Supreme Court Strikes Down Three Evers Vetoes

Politics

Supreme Court Strikes Down Three Evers Vetoes

The Supreme Court threw out three of Gov. Tony Evers' vetoes to the current state budget, saying he ventured too far into legislative territory. The court's fractured decision failed to yield new precedent however, on the scope of the governor's authority.

By Will Kenneally

July 10, 2020

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Justice mural

Justice mural at the Wisconsin State Capitol.


The state Supreme Court struck down three partial vetoes Gov. Tony Evers made to the state budget in a divided ruling that yielded no clear changes to the scope of the governor’s veto power.

The court issued four separate opinions among pairs of justices falling along liberal-conservative lines, with conservatives joining liberal justices in upholding one of the governor’s partial vetoes.

Vetoes challenged:

  • School bus modernization fund (Struck down 5-2 by: Kelly-R. Bradley, Hagedorn-Ziegler, Roggensack)
  • Local roads improvement fund (Struck down 5-2 by: Kelly-R. Bradley, Hagedorn-Ziegler, Roggensack)
  • Vapor products tax (Struck down 4-3 by: Kelly-R. Bradley, Hagedorn-Ziegler)
  • Vehicle fee schedule (Upheld 5-2 by: A.W. Bradley-Dallet, Hegedorn-Ziegler, Roggensack)

At issue is the extent to which the governor can exercise his partial veto power to create new policies out of an appropriations bill. The governor currently has the ability to strike words from appropriations bills, but cannot remove single letters.

Justice Brian Hagedorn, writing the opinion for the swing votes on the court, said the partial veto does give the governor quasi-legislative power, but that the power is still limited to either approving or rejecting legislative policies.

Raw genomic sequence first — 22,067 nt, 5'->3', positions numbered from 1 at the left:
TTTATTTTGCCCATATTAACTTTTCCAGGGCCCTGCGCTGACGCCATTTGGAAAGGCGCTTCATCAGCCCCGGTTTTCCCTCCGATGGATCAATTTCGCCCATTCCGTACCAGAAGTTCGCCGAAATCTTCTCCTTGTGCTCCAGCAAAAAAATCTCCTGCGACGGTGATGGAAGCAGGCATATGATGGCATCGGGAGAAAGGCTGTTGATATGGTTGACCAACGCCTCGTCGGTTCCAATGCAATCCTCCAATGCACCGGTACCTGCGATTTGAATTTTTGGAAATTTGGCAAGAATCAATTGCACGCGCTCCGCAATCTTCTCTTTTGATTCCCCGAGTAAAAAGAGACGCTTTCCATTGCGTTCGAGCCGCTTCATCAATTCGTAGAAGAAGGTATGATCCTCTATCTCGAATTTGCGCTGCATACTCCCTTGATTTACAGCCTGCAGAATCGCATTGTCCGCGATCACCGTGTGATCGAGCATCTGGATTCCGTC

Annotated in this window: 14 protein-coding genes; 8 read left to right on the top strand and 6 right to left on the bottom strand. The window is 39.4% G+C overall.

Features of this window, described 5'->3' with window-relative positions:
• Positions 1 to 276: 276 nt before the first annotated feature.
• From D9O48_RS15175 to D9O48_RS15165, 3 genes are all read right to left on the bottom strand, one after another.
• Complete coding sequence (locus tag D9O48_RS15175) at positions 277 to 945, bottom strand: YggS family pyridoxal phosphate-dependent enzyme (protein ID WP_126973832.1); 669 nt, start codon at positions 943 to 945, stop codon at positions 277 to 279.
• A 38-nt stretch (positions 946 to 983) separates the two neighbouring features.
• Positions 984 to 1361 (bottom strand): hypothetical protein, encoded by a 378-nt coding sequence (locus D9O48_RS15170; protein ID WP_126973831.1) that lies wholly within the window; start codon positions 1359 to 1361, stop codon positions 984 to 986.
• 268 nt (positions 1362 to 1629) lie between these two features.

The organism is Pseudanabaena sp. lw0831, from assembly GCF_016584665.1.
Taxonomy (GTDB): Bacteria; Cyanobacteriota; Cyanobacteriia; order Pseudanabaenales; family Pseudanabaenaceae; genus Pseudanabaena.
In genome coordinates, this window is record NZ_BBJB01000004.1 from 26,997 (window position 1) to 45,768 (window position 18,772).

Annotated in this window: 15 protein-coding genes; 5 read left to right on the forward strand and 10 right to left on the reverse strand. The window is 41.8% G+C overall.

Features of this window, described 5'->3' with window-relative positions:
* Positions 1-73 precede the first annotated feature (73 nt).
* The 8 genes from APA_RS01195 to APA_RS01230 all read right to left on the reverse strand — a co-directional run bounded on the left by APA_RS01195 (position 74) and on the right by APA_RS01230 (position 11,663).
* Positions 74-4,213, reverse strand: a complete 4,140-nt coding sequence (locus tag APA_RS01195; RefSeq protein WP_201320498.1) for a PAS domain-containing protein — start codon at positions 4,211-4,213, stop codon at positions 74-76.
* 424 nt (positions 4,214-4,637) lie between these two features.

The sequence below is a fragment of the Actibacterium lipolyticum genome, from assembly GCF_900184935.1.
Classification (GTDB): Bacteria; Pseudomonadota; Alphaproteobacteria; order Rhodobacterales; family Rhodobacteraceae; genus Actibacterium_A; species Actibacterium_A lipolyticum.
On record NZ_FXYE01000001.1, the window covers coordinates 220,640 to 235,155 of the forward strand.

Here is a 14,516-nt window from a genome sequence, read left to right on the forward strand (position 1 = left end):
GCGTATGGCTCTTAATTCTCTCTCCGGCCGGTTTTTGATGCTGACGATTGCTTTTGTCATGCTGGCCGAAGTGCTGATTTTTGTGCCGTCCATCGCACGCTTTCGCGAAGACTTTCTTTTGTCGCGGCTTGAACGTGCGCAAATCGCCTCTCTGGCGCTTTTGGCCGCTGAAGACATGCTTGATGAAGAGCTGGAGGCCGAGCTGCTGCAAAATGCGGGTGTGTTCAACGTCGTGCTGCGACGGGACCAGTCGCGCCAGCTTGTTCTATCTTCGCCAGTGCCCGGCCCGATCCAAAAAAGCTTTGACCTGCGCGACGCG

“A bill presented to the governor is not sand on a seashore from which a governor can construct any sandcastle his ingenuity conceives,” he wrote. “The constitution's placement of law-creation in the hands of the legislature means we cannot permit a practice that turns the governor into a one-person legislature.”

Justice Brian Hagedorn wrote the opinion for the court's swing votes.

Hagedorn said the governor must work within the scope of the policies the Legislature introduced in their legislation and not invoke new policies.

As an example he cited a tax on vaping hardware the Legislature introduced in the current budget. Per the governor’s veto, the bill’s language was reconstructed to create a tax on both the vaping hardware and the vaping liquid. Hagedorn said creating that tax was outside the governor’s purview.

“By clever editing, the governor created a new appropriation out of thin air. But again, appropriations must originate in the legislature, which has the power to enact such laws in the first instance,” he wrote.

Hagedorn did however, accept changes the governor made to the Legislature’s proposed vehicle schedule, in which Evers adopted increases and rejected cuts to some vehicle fees.

“In rejecting this proposal in part, the governor did not cobble together words or phrases to create a new policy or fee. Rather, he declined to adopt part of a policy change advanced by the legislature,” Hagedorn wrote.